2.4. Microbiological Investigation
Microbiological investigations were performed in the Department of Microbiology and Immunology in Zabrze, Medical University of Silesia in Katowice. The material for microbiological testing was inoculated on suitable culture media (Columbia agar, Schaedler K3 agar, and Sabouraud agar) from Biomerieux (Marcy-l’Etoile, France). Aerobic bacteria were propagated on Columbia agar medium with 5% sheep blood at 37°C. Anaerobic bacteria were propagated on Schaedler K3 medium with 5% sheep blood at 37°C in anaerobic conditions using Genbag anaer (Biomerieux, Marcy-l’Etoile, France). Candida fungi were propagated on selective Sabouraud agar medium at 35°C in aerobic conditions. Upon isolation and further culture of each microorganism, their species were identified with the help of the following reagent sets: ENTEROtest 24N, NEFERMtest 24N, STREPTOtest 24, STAPHYtest 24, ANAEROtest 23 (Erba-Lachema, Brno, Czech Republic), and Api Candida (Biomerieux, Marcy-l’Etoile, France).
2.5. The Statistical Analysis
The STATISTICA version 10 software (StatSoft, Cracow, Poland) was used to perform the statistical analysis. The statistical differences between CA and CC subgroups were determined by analysis of variance followed by Student’s -test (the results correlated with a normal distribution). Differences between the mean values were considered to be statistically significant at .
Final study group consisted of 31 patients treated for mandible fractures by stable osteosynthesis, in which study group CA (CA gel with 3% EEP-B) included 16 patients and study group CC (CC gel without EEP-B) included 15 patients. The highest mean level of API was noted at the first visit (API I) in patients using CA gel and the lowest was noted at the third visit (API III) in the same group of patients. The highest mean level of OHI was noted at the first visit (OHI I) in patients using CA gel and the lowest was noted at the third visit (OHI III) in patients using CC gel. The highest mean level of SBI was noted at the first visit (SBI I) in patients using CA gel and the lowest was noted at the third visit (SBI III) in patients using CA gel (Table 1). The first assessment of oral hygiene condition (based on API, OHI, and SBI) was performed in the first day after surgery, when the studied patients could not abide by hygiene regime of oral cavity due to the significant pain after surgery. This may be the cause of the observed highest values of API, SBI, and OHI at the first examination of studied patients.
In study group CA, the mean value of API parameter was statistically significantly highest at the first visit and the differences were statistically significant between first and second, between first and third, and between second and third visits () (Figure 1).
In study group CC, the mean value of API parameter was also statistically significantly highest at the first visit, and the differences were statistically significant between first and second, between first and third, and between second and third visits () (Figure 1).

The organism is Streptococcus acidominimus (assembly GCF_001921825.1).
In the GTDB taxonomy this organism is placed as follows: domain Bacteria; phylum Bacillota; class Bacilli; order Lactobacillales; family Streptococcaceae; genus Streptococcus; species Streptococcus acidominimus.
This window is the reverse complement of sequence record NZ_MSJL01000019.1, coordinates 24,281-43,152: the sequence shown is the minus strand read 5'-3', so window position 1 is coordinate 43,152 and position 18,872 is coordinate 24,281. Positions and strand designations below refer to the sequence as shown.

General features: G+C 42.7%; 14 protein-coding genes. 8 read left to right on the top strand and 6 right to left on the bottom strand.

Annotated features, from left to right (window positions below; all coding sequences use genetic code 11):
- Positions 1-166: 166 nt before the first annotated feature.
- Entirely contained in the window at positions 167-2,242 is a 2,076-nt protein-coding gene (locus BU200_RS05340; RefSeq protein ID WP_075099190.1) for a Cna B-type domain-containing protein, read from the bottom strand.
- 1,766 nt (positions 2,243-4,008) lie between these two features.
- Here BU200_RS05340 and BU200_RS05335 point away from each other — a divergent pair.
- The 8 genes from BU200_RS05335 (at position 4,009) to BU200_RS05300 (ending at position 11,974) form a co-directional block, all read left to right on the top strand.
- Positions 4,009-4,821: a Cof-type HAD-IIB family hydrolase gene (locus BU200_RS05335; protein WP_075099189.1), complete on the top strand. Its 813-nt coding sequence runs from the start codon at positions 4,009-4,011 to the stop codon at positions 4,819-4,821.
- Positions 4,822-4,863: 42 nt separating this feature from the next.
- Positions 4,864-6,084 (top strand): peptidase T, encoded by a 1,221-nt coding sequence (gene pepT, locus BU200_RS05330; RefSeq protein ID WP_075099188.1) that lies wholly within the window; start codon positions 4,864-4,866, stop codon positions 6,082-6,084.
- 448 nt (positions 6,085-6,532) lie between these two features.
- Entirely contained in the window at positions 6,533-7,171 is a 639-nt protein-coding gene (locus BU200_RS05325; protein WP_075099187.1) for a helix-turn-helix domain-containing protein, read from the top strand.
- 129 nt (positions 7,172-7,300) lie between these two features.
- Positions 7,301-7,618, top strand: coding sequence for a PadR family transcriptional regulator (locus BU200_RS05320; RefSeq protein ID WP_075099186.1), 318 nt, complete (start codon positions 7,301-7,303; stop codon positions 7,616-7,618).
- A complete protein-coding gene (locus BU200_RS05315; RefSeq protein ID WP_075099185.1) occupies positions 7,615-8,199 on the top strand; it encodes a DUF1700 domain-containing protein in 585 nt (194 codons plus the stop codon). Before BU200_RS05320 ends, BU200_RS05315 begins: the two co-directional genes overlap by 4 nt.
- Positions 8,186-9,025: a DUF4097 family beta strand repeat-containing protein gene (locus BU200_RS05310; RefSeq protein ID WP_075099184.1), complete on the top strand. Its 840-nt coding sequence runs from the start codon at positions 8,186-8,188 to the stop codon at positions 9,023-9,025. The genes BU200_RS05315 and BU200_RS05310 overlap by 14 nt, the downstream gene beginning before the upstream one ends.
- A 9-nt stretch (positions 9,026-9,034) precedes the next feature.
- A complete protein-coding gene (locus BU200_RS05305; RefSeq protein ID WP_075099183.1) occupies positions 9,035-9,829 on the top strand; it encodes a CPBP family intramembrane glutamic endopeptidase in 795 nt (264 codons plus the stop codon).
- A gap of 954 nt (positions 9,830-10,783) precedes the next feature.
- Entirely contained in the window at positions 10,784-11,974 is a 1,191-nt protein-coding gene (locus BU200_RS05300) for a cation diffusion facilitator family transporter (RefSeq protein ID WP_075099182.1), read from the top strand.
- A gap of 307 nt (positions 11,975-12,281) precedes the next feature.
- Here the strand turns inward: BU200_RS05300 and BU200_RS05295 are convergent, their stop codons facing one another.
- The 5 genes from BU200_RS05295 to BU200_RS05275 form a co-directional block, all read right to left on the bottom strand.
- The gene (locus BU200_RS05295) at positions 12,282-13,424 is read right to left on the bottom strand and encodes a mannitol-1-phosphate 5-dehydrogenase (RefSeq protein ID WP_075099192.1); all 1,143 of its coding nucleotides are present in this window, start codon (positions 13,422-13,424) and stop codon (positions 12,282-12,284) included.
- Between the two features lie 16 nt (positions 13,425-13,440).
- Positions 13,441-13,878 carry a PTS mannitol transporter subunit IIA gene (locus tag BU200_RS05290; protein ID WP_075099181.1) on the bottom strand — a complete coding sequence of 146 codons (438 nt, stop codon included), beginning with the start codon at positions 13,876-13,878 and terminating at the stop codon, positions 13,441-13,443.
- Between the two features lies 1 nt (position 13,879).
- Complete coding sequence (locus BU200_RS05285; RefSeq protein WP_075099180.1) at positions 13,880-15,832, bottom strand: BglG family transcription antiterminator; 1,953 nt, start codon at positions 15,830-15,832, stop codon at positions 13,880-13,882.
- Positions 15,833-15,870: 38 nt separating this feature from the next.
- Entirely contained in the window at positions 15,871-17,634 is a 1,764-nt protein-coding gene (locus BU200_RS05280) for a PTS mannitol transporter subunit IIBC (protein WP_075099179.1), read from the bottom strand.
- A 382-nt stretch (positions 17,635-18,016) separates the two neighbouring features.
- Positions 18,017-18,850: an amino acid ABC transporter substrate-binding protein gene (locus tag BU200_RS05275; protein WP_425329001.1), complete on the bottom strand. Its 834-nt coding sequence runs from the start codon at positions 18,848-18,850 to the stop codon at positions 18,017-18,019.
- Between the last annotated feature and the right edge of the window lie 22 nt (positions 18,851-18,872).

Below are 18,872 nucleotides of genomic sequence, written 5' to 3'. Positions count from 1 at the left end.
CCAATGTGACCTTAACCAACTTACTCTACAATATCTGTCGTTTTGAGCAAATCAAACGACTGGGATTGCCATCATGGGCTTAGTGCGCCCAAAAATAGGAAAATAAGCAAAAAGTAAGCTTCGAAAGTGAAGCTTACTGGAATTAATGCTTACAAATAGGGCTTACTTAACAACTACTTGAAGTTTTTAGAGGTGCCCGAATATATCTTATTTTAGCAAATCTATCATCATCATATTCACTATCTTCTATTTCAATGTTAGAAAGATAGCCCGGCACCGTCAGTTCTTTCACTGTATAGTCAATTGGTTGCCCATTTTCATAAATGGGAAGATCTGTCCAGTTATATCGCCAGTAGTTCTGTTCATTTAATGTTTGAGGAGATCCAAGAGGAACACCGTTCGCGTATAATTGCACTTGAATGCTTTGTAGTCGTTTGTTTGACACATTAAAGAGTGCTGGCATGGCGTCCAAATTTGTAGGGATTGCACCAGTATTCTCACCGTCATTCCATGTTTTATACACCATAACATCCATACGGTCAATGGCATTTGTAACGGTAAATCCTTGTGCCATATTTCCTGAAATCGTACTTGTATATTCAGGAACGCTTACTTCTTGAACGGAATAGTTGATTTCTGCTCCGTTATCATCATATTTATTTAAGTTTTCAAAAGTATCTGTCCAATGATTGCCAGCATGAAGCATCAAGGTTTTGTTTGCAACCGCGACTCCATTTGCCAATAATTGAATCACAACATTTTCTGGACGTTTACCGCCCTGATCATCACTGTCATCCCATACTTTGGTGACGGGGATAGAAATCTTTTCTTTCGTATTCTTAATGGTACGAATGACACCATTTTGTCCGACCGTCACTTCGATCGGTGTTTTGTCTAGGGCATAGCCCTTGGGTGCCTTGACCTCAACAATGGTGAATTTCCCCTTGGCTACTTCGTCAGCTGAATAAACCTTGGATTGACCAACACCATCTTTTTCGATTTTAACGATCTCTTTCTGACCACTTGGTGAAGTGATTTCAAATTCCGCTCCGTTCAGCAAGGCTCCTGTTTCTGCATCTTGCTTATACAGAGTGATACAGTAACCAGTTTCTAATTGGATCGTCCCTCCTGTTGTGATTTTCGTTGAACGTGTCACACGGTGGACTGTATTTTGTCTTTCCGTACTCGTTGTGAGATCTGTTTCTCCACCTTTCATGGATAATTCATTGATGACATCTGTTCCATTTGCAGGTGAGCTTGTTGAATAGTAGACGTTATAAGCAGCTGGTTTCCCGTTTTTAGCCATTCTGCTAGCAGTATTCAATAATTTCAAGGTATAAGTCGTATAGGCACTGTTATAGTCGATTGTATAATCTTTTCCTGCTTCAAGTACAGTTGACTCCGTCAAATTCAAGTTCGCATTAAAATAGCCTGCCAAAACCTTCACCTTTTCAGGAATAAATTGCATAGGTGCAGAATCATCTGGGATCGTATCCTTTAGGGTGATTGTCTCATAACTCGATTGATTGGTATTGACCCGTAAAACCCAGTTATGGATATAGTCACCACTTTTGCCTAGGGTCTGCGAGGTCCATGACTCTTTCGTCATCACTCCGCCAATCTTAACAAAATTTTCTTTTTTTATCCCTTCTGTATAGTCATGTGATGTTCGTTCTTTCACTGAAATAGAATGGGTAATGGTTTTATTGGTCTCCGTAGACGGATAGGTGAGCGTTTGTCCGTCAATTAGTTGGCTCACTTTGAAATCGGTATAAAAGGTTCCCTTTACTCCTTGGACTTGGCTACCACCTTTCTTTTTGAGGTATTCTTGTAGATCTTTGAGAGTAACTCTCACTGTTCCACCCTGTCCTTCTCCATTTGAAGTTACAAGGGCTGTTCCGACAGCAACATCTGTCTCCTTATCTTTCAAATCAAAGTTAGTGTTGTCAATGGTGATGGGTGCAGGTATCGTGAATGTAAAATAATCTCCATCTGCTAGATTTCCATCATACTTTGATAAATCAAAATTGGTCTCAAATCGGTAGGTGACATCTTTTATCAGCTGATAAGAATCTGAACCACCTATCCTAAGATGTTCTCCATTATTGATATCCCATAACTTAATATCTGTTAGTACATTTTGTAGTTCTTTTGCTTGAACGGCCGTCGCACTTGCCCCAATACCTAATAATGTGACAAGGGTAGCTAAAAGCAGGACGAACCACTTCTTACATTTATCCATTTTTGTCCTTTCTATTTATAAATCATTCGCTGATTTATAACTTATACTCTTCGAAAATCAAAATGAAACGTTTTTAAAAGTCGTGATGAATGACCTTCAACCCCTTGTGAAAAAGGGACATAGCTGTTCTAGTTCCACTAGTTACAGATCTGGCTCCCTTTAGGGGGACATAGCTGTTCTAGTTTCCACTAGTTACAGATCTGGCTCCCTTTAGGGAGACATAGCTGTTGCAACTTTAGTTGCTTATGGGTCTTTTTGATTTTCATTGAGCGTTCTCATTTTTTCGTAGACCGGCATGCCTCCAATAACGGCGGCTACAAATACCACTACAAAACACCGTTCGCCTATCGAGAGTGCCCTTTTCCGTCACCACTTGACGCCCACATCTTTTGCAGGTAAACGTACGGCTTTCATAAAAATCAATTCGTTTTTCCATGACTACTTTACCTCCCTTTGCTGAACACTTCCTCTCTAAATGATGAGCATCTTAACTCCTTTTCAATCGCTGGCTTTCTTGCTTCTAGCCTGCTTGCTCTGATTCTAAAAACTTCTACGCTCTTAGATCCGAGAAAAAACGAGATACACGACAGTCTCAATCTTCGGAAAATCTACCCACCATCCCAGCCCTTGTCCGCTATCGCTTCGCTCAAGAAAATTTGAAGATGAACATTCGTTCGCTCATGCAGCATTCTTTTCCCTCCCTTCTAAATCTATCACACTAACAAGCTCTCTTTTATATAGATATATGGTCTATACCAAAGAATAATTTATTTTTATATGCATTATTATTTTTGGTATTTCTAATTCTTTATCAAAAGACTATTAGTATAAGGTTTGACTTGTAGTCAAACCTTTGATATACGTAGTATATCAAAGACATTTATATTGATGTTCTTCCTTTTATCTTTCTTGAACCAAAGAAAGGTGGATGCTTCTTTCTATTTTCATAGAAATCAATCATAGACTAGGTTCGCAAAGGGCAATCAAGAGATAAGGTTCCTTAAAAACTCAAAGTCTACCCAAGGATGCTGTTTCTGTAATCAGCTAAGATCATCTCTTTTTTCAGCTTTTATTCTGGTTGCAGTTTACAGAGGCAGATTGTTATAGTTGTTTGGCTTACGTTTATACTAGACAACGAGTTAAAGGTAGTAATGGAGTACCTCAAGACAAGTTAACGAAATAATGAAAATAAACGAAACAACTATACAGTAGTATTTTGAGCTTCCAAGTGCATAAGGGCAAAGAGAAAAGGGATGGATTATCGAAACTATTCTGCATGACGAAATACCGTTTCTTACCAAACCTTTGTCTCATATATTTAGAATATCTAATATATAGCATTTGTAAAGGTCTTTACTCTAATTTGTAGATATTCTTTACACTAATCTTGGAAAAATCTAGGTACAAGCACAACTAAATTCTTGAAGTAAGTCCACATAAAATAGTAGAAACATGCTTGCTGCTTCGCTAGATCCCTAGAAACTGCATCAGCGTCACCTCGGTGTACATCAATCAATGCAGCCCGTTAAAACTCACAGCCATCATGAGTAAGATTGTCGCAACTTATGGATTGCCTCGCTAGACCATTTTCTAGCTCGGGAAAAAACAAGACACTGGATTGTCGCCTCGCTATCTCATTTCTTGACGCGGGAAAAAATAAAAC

In study group CA, the mean value of SBI parameter was statistically significantly highest at the first visit, and the differences were statistically significant between first and second, between first and third, and between second and third visits () (Figure 2).
In study group CC, the mean value of SBI parameter was also statistically significantly highest at the first visit, and the differences were statistically significant between first and second, between first and third, and between second and third visits () (Figure 2).
In study group CA, the mean value of OHI parameter was statistically significantly highest at the first visit, and the differences were statistically significant between first and second, between first and third, and between second and third visits () (Figure 3).
In study group CC, the mean value of OHI parameter was also statistically significantly highest at the first visit, and the differences were statistically significant between first and second, between first and third, and between second and third visits () (Figure 3).
The results of microbiological examinations revealed significant differences, both qualitative and quantitative, in oral microbiota composition among patients who used CA gel with 3% EEP-B for everyday oral care (Tables 2 and 3), as compared with patients using CC gel without EEP-B (Tables 4 and 5). The differences in the number of the microorganisms species and strains, isolated from mouth floor mucosa of patients who used gel with or without EEP-B (specimen CA or CC), were presented in Table 6.
Mandible fractures are most commonly treated by miniplate osteosynthesis, which enables better oral hygiene after mandible fractures compared with traditional conservative or orthopedic methods. Inadequate oral hygiene may lead to fracture crevice infection and finally result in osteitis . During preliminary stages of the healing process postoperatively, the patients urgently need careful oral hygiene due to possible postoperative complications like lockjaw, edema, or pains.